Two classes of model for chromatin have been proposed: (a) the "one-start helix" in which nucleosomes, connected by bent linker DNA, are arranged linearly in a higher order helix; or (b) the "two-start helix" in which nucleosomes, connected by straight linker DNA, zigzag back and forth between two adjacent helical stacks.

To distinguish between these two competing models of higher order chromatin folding, Dorigo and co-workers employed a fully defined in vitro system to generate regular nucleosomal arrays. Analysis of the length of the nucleosome stacks, now connected only by internucleosomal cross-links, revealed a two-start rather than a one-start organization. This interpretation was corroborated by electron microscopy. Thus, local interactions between nucleosomes can drive self-organization into a higher order chromatin fiber. Adapted from: Adone Mohd-Sarip and C. Peter Verrijzer (Science 2004 306:1484)

1. B. Dorigo et al., Science 306, 1571 (2004)


Single chain (monomeric) nucleic acids are called nucleotides -- each consists of a nitrogenous heterocyclic base (either a purine or a pyrimidine), a pentose sugar, and a phosphate group.

nucleotide excision repair

A nucleotide with abnormal alterations in its chemical properties is termed an elementary damage site (EDS). UV light is a frequent cause of damage to segments of DNA. Nucleotide excision repair is a multi-enzyme excision repair pathway targetted at damaged segments of DNA. Similar mechanisms exist in both prokaryotes and eukaryotes, and the mechanism is highly conserved in eukaryotes. The recognition of DNA damage is less specific in nucleotide excision repair (NER) than in base excision repair (BER), which targets damaged bases. Thus NER repairs a wider range of damage types than BER, irrespective of chromatin structure or the gene expression profile of a particular cell.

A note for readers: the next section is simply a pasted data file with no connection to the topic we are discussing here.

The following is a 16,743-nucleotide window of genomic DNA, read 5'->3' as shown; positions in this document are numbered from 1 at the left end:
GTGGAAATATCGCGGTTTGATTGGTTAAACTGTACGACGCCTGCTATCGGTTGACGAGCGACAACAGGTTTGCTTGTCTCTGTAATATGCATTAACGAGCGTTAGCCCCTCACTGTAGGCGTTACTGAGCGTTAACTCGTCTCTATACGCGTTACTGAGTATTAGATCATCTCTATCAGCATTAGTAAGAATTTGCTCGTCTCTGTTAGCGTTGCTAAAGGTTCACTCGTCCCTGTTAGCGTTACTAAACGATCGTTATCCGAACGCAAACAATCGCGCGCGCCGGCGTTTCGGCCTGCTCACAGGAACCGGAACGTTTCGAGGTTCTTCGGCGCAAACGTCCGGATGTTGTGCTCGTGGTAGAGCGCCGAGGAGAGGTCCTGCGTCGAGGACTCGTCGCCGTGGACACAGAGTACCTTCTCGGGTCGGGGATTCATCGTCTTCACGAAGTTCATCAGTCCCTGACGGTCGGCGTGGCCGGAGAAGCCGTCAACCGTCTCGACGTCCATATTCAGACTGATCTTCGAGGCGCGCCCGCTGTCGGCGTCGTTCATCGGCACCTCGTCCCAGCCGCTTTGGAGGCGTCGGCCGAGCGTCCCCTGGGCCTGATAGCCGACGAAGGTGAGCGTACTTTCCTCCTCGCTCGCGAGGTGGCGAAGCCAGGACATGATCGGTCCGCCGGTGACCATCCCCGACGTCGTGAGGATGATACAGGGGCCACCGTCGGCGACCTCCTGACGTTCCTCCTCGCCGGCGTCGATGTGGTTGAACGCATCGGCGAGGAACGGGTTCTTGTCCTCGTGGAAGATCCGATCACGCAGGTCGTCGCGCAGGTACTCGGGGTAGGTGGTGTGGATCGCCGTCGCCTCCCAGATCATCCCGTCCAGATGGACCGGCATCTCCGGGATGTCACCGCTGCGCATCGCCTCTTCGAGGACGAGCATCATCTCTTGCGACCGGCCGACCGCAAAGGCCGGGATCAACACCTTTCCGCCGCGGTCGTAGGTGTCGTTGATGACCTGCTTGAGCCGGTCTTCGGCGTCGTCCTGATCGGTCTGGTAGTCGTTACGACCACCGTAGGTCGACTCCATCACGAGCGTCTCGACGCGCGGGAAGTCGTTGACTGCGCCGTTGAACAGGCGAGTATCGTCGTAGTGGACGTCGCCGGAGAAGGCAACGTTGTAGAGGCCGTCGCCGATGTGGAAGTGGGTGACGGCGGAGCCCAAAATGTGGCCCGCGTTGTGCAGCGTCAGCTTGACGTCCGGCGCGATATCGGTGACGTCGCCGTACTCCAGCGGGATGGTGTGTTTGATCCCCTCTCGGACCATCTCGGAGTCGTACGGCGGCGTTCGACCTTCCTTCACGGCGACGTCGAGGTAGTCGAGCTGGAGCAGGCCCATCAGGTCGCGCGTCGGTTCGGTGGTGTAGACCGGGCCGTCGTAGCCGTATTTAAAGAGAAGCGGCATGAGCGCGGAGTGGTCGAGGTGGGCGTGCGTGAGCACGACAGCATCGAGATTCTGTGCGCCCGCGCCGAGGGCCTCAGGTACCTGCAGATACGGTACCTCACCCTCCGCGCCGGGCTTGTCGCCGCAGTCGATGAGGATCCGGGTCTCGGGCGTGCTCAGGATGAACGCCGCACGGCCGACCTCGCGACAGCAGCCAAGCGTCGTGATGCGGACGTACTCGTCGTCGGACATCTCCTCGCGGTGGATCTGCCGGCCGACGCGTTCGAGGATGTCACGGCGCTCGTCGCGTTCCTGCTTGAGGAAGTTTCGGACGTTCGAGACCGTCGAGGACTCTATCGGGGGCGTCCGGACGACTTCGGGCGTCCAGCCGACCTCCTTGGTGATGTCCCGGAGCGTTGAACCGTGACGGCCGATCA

NER operates by: (a) recognition of the damaged DNA; (b) excision of an oligonucleotide of 24–32 residues by dual incision of the damaged strand on each side of the lesion; and, as for BER (c) filling in of the resulting gap by DNA polymerase; and (d) ligation of the nick. There is evidence that at least some steps of NER require ATP-dependent chromatin remodeling activities.

NER can operate by two pathways. The first pathway, global genome repair (GGR), acts on DNA lesions across the genome and is transcription-independent. The second NER pathway, transcription coupled repair, is coupled to active transcription and is directed to the transcribed strand of active genes.

clickable diagram - nucleotide excision repair : diagram>nucleotide excision repair : diagram>transition coupled repair : more detail NER defective medical disorders : free full text review article :

nuclear speckles

New Gene Regulation Mechanism Discovered: "Dr. David Spector noticed that under standard growth conditions, a particular population of messenger RNA molecules lingered in the nucleus indefinitely--in structures they call 'nuclear speckles'--and never reached the cytoplasm.

One of Spector's graduate students developed a method for purifying speckles. That allowed the researchers to identify not only the many different protein components of speckles, but also the messenger RNAs that are the basis of the new study, published in the October 21 issue of the journal Cell. The study--spearheaded by Cold Spring Harbor Laboratory postdoctoral fellow Dr. Kannanganattu Prasanth--identified the first such messenger RNA: one transcribed from a mouse gene called mCAT2 that encodes a cell surface receptor.